4. Residential housing investment is unlikely to rebound as strongly as it usually does at the end a recession. This will tend to make economic recovery sluggish - especially in post boom markets (like the sunbelt) where the economic situation is already worse than average.
It is point 3 that I have yet to see mentioned in commentary.
Sunday, April 19, 2009
"Basically I am waiting for a blow off top to put more shorts on. I will sell my shorts if there are real signs of a sustainable turnaround or if the market has a low volatility gentle trend upwards (as occurs in bull markets). "
Well I am still waiting! Markets worldwide have rallied a long way very quickly. I have basically continued making a Little money with short term trades but apart from small potatoes this rally has largely passed my by. Closed most short positions apart from one small one on the Spanish market and then opened a small new short on the US market on Friday.
I looked at stock markets in particular the US market from a macro perspective in January and then in February. The US market continues to lead other markets so remains the focus. Let's see how things as panning out from that perspective and what's changed. My new comments are in italics.
A. Economic fundamentals. Before things actually get better in the real economy the chronological steps we have to go through are:
1. Stop increasing the speed of deterioration
2. Continue to get worse but at a slower pace
4. Start to improve.
At this stage it appears we've reached point 2 the speed of deterioration has at least stopped increasing even though the speed of deterioration is still high. This is a step in the right direction in the last 2-3 months but still there's still a fair way to go and there are definite risks in ongoing problems given the underlying issues of high indebtedness and fragile financial systems still exist.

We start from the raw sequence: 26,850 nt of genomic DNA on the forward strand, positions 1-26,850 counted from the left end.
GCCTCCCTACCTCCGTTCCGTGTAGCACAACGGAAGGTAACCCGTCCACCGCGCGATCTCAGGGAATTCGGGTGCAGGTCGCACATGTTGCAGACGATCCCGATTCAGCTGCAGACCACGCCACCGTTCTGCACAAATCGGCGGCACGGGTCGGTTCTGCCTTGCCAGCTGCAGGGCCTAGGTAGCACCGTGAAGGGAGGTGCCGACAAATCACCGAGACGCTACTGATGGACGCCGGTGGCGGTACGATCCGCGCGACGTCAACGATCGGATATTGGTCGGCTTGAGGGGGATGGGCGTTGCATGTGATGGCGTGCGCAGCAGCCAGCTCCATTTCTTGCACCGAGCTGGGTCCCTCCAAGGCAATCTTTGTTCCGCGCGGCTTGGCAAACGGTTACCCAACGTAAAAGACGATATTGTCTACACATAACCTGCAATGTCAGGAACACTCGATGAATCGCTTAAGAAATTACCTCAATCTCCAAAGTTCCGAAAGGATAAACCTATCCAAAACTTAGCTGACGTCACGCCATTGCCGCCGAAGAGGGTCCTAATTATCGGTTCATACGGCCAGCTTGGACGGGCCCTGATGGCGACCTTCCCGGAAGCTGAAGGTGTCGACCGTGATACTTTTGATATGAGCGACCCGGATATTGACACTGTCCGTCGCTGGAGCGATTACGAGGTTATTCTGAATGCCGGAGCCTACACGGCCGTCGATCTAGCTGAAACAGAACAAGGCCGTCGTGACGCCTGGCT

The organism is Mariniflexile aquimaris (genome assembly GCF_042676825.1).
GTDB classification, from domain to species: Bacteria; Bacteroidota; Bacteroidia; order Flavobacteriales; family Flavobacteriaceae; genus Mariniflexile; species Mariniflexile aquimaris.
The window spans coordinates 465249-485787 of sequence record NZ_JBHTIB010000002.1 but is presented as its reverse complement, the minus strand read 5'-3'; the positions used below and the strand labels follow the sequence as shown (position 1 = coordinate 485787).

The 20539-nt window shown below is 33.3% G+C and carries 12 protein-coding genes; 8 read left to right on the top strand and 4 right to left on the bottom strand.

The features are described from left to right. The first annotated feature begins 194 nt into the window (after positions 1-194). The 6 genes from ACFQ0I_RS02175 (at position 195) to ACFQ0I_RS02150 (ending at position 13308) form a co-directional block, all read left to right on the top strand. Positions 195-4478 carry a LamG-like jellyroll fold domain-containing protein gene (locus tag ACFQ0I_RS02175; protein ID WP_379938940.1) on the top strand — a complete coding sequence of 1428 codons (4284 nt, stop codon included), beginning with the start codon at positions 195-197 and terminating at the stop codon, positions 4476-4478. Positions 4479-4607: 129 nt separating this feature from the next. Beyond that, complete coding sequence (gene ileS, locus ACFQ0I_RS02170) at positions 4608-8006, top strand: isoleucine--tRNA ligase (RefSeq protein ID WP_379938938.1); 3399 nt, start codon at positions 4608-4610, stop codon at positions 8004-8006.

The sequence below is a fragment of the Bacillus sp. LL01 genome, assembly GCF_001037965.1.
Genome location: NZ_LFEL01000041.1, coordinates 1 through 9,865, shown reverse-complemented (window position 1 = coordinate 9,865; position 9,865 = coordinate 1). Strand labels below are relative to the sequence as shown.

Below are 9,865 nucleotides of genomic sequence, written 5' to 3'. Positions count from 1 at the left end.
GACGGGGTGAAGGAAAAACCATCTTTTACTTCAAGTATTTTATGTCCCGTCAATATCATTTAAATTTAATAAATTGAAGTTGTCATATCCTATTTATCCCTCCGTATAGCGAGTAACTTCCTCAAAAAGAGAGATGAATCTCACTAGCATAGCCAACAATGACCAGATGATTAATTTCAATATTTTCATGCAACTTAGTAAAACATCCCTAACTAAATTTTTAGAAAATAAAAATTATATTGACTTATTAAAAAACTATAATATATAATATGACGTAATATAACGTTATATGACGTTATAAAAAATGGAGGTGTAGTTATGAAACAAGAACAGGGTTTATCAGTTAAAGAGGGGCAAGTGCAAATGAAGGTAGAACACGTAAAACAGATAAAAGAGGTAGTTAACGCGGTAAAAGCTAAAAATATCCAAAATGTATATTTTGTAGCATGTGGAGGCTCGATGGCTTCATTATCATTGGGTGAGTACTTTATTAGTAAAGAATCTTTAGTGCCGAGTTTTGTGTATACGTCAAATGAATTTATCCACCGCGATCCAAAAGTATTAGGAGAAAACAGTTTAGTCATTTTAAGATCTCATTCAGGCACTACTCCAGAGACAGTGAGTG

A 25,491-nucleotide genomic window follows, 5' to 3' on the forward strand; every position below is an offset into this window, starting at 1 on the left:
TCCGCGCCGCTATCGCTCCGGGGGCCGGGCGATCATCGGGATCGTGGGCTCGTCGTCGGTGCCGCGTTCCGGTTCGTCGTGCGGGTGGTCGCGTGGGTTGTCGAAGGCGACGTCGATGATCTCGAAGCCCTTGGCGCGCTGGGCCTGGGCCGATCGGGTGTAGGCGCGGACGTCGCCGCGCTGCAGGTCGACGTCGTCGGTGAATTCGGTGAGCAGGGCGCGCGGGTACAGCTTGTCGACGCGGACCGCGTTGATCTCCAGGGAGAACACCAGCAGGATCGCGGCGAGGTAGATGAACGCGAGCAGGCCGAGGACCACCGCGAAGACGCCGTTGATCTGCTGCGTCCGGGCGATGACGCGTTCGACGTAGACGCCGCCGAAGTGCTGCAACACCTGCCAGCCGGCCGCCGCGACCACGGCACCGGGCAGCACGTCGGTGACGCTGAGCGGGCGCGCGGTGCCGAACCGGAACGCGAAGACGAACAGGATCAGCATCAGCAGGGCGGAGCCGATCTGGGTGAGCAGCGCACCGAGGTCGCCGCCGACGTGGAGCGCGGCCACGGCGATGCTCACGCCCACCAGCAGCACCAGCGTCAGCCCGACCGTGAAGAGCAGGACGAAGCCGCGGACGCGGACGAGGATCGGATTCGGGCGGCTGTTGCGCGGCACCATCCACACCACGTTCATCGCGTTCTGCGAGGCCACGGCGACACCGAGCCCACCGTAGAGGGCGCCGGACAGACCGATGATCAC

B. The scope of government action. The decrease in real GDP has occurred despite large stimulus and bank bailout measures and unprecedented monetary policy action. So there is not too so much more the governments can do without causing themselves significant long term problems (i.e. government deficits become to large for markets to believe they will be serviced and the Fed ends up lacking creditworthiness due to holding assists worth less than amounts lent).
No change here.
OK so that's the real economy but hasn't the stock market already fallen a lot and discounted these problems meaning we might have seen the bottom?
C. When in the economic cycle are equity returns usually strong? Research indicates that returns in stock markets are very high for 6 months starting in the last 6 months of recession or at the end of recession. So given we're very likely more than 6 months away from the end, and possibly years away, this suggests we should be vigilant for a possible stabilisation in the recession (particularly if its' not related to one off government stimulus responses which will have a temporary impact) but we shouldn't be too hopeful about strong equity returns from this point.